Believe it or not, Batman Returnshas been out for 25 years. Tim Burton’s follow-up to his original Batman film pitted Michael Keaton’s Dark Knight against the dastardly schemes of the Penguin (Danny DeVito) and Catwoman (Michelle Pfeiffer), and was the third highest grossing film of 1992.
Whereas Burton toned down his distinctive style somewhat the first time around, Batman Returns represents the director well and truly cutting loose. The end result is a movie that’s even more visually impressive than its predecessor, and a story that’s darker and quirkier than any Batman adventure to date. It received mostly positive reviews from critics, however Burton’s approach to the source material divided fans (a debate which still rages even now on online message boards!).
Regardless of whether you love it or hate it, Batman Returns is an undeniably iconic piece of cinema, and its journey to the big screen (and what followed after) is a fascinating one.
Indeed, there’s plenty of interesting factoids surrounding the film’s production – ranging from outlandish early scripts through to crazy planned spin-offs. Of these, we’ve boiled it down to only the very best trivia, and present for your enjoyment 15 Things You Didn’t Know About Batman Returns.
Once again, we’re going to return to the world of comics, this time to highlight the brilliance of Fiona Staples, a phenomenal artist who has broken through the “boys club” culture of the industry in order to rise to the very top of her field.
We recently crossed the halfway mark for September, which means that for many people, Suicide Squad is well and truly old news.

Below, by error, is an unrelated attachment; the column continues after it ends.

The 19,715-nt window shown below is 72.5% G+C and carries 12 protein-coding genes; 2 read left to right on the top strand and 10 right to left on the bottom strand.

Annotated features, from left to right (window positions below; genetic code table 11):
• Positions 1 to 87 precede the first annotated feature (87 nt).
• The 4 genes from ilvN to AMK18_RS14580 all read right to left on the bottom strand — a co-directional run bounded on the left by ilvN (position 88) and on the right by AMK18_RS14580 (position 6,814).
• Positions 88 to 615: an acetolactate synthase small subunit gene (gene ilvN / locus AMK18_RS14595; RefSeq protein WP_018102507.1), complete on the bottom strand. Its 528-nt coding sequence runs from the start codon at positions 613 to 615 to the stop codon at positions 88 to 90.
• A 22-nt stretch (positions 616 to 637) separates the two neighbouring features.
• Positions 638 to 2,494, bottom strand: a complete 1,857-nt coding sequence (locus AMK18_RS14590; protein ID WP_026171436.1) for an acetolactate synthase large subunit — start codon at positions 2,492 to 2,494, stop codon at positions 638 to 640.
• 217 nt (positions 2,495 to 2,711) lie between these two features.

However, thanks to the IT issues that brought The Pop Culture Studio shuddering to halt for most of last month, I still haven’t had my say on that movie and the furore that surrounded it – and believe me, I have PLENTY to share.
Something you only really begin to appreciate once your friends and siblings start to have kids is just how hard it is to be a good parent.
Not only does it require a (super)heroic amount of effort to do the job well, but it’s also easily one of life’s most thankless tasks.
With Father’s Day rolling around this weekend, I’ve decided to pull together a list of the 10 best dads in pop culture, as a small way of paying tribute to the efforts of all the real life fathers who do the role proud.
This list doesn’t celebrate the coolest characters who also happen to be dads – don’t expect to see Darth Vader or Walter White make an appearance – but rather those guys who actually do a decent job of parenting. Bravo, gentlemen.
The recent release of the trailer for Batman: The Killing Joke – the direct-to-video adaptation of the comic book by Alan Moore and Brian Bolland – has reignited the long-standing debate over the artistic merits of the story in general, and its handling of the Batgirl character in particular.
This last point feeds into a wider ongoing discussion about the portrayal of women in pop culture, and the fine line between expression and exploitation in fiction.
After many months spent teasing the next big thing from The Pop Culture Studio, I’m pleased to announce that the future is here: Live From The Pop Culture Studio, a regular series of video updates about movies, TV shows, comics and more.
This first installment in the series – which looks at the Man of Steel/Dark Knight showdown on everyone’s lips right now thanks to Batman v Superman: Dawn of Justice – should give you a taste of what these updates are all about, even if it also makes it pretty clear they’re not actually recorded live…
Thanks to the last 15 years worth of insanely popular live-action adaptations, comic books have reached a level of mainstream awareness previously undreamed of.
And yet, for all that we live in a world where Green Arrow has his own TV show and Rocket Raccoon (Rocket Raccoon!) is the breakout character of a smash-hit film, it still seems like there’s a lot the general public doesn’t understand about how comics themselves are made.
Most seem to have worked out that the writing and pencilling responsibilities are usually handled by two different people, but beyond that, the general consensus seems to be: “…and then the rest just happens”.
Nothing could be further than truth. Indeed, there are a raft of unappreciated professionals who labour to bring us the finished product, and none are more overlooked than colourists.